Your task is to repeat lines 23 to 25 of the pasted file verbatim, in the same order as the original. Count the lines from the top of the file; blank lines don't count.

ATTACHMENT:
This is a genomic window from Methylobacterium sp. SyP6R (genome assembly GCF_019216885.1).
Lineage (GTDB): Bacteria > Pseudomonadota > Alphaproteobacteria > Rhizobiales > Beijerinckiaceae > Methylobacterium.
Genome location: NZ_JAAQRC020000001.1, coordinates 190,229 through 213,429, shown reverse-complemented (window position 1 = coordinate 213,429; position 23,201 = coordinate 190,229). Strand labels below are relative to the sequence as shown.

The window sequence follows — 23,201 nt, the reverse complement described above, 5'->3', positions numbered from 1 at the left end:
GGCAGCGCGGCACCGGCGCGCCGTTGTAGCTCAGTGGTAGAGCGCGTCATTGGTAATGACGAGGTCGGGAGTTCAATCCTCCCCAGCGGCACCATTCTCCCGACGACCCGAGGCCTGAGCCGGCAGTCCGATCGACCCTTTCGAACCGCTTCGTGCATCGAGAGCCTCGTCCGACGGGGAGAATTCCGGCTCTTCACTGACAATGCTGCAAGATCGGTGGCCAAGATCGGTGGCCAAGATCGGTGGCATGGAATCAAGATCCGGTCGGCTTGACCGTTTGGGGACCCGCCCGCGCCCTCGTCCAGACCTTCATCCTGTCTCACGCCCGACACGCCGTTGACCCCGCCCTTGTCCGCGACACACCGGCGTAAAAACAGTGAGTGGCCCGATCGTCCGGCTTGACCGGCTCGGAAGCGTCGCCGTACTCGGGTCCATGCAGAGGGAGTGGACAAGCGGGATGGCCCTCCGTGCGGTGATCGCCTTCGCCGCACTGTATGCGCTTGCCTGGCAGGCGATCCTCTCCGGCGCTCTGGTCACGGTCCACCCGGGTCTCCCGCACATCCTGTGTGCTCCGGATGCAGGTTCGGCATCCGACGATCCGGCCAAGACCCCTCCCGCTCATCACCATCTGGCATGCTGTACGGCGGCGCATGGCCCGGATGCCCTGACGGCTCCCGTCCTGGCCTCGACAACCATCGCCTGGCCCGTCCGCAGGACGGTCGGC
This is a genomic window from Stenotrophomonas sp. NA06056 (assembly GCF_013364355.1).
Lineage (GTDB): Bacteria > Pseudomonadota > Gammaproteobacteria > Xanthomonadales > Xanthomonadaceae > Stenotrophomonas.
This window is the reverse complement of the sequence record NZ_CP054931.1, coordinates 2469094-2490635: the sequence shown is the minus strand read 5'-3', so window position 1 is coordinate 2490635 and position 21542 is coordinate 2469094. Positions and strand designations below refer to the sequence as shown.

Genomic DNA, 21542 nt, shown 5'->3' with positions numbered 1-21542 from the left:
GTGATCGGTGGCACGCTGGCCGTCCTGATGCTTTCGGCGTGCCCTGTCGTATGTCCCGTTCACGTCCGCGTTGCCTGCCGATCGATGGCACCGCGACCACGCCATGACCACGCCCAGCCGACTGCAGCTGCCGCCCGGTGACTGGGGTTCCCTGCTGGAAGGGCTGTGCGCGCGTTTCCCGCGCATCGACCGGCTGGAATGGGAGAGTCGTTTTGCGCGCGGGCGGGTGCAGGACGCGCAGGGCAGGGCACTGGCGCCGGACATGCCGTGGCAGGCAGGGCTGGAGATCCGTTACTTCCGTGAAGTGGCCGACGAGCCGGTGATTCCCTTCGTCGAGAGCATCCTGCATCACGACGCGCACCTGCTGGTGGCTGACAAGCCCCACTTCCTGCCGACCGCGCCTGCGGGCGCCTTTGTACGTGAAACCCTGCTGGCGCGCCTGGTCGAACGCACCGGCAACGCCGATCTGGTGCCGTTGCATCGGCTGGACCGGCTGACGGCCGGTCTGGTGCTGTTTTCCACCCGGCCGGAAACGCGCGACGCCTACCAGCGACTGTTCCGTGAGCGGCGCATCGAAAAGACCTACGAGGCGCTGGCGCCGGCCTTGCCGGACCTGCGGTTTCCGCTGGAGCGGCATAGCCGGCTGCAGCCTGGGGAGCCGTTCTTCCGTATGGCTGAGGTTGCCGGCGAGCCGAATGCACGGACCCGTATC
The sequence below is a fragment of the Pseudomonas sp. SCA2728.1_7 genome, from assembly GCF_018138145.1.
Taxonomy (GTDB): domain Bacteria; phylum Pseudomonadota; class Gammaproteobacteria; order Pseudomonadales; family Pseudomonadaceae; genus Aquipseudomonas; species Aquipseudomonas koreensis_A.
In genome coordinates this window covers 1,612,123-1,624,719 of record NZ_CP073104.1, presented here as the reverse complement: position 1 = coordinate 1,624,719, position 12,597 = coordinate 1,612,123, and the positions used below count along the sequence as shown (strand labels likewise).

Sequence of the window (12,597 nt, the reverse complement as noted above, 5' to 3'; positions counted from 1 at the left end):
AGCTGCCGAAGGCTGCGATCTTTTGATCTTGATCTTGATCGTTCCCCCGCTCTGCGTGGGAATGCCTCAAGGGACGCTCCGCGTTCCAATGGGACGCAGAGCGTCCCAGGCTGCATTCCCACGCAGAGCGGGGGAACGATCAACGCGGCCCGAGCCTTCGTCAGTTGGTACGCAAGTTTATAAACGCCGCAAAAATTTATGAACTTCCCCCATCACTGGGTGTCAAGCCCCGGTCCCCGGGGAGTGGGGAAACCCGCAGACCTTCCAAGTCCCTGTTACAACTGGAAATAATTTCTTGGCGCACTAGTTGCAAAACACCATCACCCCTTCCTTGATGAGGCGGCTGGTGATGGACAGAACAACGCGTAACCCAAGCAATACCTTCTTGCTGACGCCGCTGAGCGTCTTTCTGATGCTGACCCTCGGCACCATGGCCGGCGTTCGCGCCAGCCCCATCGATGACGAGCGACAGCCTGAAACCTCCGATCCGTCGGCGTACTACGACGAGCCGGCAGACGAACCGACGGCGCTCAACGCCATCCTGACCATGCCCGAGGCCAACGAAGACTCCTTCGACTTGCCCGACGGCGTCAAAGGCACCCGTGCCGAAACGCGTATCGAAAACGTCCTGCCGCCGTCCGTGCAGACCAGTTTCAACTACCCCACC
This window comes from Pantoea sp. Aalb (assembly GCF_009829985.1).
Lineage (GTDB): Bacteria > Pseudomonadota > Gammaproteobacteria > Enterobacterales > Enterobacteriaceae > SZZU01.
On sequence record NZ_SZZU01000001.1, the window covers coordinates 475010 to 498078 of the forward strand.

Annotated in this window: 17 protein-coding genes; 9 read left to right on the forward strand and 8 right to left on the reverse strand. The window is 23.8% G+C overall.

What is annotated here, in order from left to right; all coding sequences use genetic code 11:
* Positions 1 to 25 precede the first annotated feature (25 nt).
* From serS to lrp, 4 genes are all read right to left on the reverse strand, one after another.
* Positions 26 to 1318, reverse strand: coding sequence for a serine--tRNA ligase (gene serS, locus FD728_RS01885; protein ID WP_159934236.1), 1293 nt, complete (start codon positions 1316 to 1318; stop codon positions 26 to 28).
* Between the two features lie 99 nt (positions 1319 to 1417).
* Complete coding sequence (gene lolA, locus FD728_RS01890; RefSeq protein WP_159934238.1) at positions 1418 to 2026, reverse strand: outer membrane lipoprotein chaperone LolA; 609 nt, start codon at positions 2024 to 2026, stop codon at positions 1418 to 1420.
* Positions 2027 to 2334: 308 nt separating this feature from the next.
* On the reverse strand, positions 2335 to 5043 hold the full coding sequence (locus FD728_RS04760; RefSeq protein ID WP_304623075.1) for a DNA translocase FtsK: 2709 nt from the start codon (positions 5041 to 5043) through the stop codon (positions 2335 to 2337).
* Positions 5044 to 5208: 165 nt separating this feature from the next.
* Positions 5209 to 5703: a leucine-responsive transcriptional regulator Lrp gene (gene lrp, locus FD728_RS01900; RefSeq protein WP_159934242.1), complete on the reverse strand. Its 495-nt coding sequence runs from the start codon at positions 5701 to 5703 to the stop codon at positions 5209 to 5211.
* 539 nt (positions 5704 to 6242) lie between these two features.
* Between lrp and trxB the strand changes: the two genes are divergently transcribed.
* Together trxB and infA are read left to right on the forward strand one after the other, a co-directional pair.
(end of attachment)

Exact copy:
* Positions 26 to 1318, reverse strand: coding sequence for a serine--tRNA ligase (gene serS, locus FD728_RS01885; protein ID WP_159934236.1), 1293 nt, complete (start codon positions 1316 to 1318; stop codon positions 26 to 28).
* Between the two features lie 99 nt (positions 1319 to 1417).
* Complete coding sequence (gene lolA, locus FD728_RS01890; RefSeq protein WP_159934238.1) at positions 1418 to 2026, reverse strand: outer membrane lipoprotein chaperone LolA; 609 nt, start codon at positions 2024 to 2026, stop codon at positions 1418 to 1420.